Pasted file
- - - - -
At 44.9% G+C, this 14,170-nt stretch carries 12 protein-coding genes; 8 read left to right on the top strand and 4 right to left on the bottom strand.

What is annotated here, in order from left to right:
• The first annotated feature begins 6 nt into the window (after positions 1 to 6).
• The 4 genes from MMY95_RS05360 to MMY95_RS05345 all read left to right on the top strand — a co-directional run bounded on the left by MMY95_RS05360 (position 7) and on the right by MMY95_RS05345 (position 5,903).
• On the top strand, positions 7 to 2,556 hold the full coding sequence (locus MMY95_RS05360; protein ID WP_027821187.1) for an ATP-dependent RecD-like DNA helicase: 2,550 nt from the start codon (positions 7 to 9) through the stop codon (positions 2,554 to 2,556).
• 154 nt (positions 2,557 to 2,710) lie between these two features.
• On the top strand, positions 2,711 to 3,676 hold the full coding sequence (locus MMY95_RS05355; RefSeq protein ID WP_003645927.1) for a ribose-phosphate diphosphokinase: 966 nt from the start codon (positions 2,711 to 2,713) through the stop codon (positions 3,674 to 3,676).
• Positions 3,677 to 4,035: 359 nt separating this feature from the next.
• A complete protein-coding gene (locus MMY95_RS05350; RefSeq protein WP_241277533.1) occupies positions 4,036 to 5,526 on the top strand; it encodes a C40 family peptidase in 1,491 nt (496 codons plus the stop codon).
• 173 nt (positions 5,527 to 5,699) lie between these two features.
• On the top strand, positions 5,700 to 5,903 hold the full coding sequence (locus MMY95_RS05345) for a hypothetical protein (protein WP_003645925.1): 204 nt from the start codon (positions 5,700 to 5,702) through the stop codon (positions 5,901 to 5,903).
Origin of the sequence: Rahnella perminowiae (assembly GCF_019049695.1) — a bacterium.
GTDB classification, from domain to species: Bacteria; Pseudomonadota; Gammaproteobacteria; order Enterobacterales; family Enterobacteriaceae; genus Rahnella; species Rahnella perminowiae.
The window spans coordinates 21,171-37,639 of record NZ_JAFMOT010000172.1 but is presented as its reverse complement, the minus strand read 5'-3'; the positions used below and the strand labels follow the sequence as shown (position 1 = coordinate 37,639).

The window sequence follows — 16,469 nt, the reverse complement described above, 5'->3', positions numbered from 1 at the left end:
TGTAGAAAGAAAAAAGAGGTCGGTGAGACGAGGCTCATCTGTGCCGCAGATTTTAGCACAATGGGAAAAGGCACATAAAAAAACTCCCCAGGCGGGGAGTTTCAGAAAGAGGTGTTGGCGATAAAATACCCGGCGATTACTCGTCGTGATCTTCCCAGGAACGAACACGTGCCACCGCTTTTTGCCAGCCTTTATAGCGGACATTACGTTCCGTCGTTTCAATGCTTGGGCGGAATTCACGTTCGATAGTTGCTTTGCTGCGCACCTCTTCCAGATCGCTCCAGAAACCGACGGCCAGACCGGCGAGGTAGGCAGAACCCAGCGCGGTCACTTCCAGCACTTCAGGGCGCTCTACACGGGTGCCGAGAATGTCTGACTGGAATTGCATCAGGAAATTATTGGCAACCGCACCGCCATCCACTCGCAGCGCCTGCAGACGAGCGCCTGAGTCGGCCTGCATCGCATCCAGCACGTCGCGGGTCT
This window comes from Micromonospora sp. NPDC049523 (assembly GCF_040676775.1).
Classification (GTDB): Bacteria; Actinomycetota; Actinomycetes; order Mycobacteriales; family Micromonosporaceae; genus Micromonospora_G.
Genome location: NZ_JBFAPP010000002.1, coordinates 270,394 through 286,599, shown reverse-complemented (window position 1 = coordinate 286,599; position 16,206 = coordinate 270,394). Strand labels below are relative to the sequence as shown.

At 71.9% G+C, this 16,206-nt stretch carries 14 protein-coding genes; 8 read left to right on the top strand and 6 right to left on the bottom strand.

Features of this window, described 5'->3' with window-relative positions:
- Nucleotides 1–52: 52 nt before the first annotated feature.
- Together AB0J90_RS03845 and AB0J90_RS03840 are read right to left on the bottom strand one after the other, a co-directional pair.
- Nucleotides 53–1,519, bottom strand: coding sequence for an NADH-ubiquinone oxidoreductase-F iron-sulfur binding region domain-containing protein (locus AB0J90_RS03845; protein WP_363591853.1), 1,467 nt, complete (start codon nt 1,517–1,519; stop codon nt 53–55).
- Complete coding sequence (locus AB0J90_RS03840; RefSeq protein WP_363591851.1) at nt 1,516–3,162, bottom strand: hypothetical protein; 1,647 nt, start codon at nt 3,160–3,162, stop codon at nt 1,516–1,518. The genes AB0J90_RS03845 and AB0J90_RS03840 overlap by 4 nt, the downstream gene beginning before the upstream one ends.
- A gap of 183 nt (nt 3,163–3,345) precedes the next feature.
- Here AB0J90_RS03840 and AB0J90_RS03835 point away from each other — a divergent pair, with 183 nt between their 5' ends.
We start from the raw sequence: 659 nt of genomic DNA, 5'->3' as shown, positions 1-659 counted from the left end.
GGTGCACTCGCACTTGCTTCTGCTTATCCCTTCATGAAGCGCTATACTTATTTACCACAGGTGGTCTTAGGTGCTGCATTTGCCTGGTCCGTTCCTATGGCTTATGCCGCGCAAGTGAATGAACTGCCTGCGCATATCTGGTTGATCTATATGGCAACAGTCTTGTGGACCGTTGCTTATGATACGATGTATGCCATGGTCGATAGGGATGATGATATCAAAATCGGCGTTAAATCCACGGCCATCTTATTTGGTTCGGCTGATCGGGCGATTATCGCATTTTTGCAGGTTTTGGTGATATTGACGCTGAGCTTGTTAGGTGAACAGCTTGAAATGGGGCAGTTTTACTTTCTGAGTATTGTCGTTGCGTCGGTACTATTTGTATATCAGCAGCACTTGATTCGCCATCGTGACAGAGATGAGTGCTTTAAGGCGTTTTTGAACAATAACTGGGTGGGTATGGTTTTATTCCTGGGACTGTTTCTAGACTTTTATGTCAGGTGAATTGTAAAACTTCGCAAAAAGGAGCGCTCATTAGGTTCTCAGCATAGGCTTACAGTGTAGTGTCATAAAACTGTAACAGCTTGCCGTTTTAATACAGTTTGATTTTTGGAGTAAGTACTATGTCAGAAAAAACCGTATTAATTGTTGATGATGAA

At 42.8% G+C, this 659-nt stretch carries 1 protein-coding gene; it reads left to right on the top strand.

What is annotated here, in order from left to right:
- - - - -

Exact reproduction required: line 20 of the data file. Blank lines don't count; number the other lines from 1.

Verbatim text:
At 71.9% G+C, this 16,206-nt stretch carries 14 protein-coding genes; 8 read left to right on the top strand and 6 right to left on the bottom strand.